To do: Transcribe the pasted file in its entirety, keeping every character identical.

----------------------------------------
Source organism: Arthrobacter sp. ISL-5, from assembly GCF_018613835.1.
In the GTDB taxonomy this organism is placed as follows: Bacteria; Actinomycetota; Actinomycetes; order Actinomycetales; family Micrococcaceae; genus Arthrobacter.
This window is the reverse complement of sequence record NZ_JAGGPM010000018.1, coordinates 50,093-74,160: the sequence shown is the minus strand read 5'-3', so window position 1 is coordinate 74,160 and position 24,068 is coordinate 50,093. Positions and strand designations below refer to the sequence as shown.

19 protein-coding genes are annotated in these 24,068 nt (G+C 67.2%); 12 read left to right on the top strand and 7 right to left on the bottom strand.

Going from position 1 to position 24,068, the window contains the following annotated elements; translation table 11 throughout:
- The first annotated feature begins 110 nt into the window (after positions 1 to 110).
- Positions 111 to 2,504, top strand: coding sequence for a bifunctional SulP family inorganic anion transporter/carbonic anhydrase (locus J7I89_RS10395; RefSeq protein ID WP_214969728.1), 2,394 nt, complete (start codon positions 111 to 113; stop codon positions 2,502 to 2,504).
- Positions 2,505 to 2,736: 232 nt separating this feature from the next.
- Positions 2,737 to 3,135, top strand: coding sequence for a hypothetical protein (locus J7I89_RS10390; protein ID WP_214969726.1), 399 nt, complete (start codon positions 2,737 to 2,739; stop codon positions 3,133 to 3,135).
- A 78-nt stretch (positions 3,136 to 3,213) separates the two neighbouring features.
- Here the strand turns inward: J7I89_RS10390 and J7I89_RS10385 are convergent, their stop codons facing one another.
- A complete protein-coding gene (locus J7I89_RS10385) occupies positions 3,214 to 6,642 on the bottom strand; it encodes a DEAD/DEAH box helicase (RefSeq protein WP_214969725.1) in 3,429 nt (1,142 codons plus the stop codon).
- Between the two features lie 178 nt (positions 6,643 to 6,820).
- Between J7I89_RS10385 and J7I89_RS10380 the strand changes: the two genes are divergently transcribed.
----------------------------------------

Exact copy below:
Source organism: Arthrobacter sp. ISL-5, from assembly GCF_018613835.1.
In the GTDB taxonomy this organism is placed as follows: Bacteria; Actinomycetota; Actinomycetes; order Actinomycetales; family Micrococcaceae; genus Arthrobacter.
This window is the reverse complement of sequence record NZ_JAGGPM010000018.1, coordinates 50,093-74,160: the sequence shown is the minus strand read 5'-3', so window position 1 is coordinate 74,160 and position 24,068 is coordinate 50,093. Positions and strand designations below refer to the sequence as shown.

19 protein-coding genes are annotated in these 24,068 nt (G+C 67.2%); 12 read left to right on the top strand and 7 right to left on the bottom strand.

Going from position 1 to position 24,068, the window contains the following annotated elements; translation table 11 throughout:
- The first annotated feature begins 110 nt into the window (after positions 1 to 110).
- Positions 111 to 2,504, top strand: coding sequence for a bifunctional SulP family inorganic anion transporter/carbonic anhydrase (locus J7I89_RS10395; RefSeq protein ID WP_214969728.1), 2,394 nt, complete (start codon positions 111 to 113; stop codon positions 2,502 to 2,504).
- Positions 2,505 to 2,736: 232 nt separating this feature from the next.
- Positions 2,737 to 3,135, top strand: coding sequence for a hypothetical protein (locus J7I89_RS10390; protein ID WP_214969726.1), 399 nt, complete (start codon positions 2,737 to 2,739; stop codon positions 3,133 to 3,135).
- A 78-nt stretch (positions 3,136 to 3,213) separates the two neighbouring features.
- Here the strand turns inward: J7I89_RS10390 and J7I89_RS10385 are convergent, their stop codons facing one another.
- A complete protein-coding gene (locus J7I89_RS10385) occupies positions 3,214 to 6,642 on the bottom strand; it encodes a DEAD/DEAH box helicase (RefSeq protein WP_214969725.1) in 3,429 nt (1,142 codons plus the stop codon).
- Between the two features lie 178 nt (positions 6,643 to 6,820).
- Between J7I89_RS10385 and J7I89_RS10380 the strand changes: the two genes are divergently transcribed.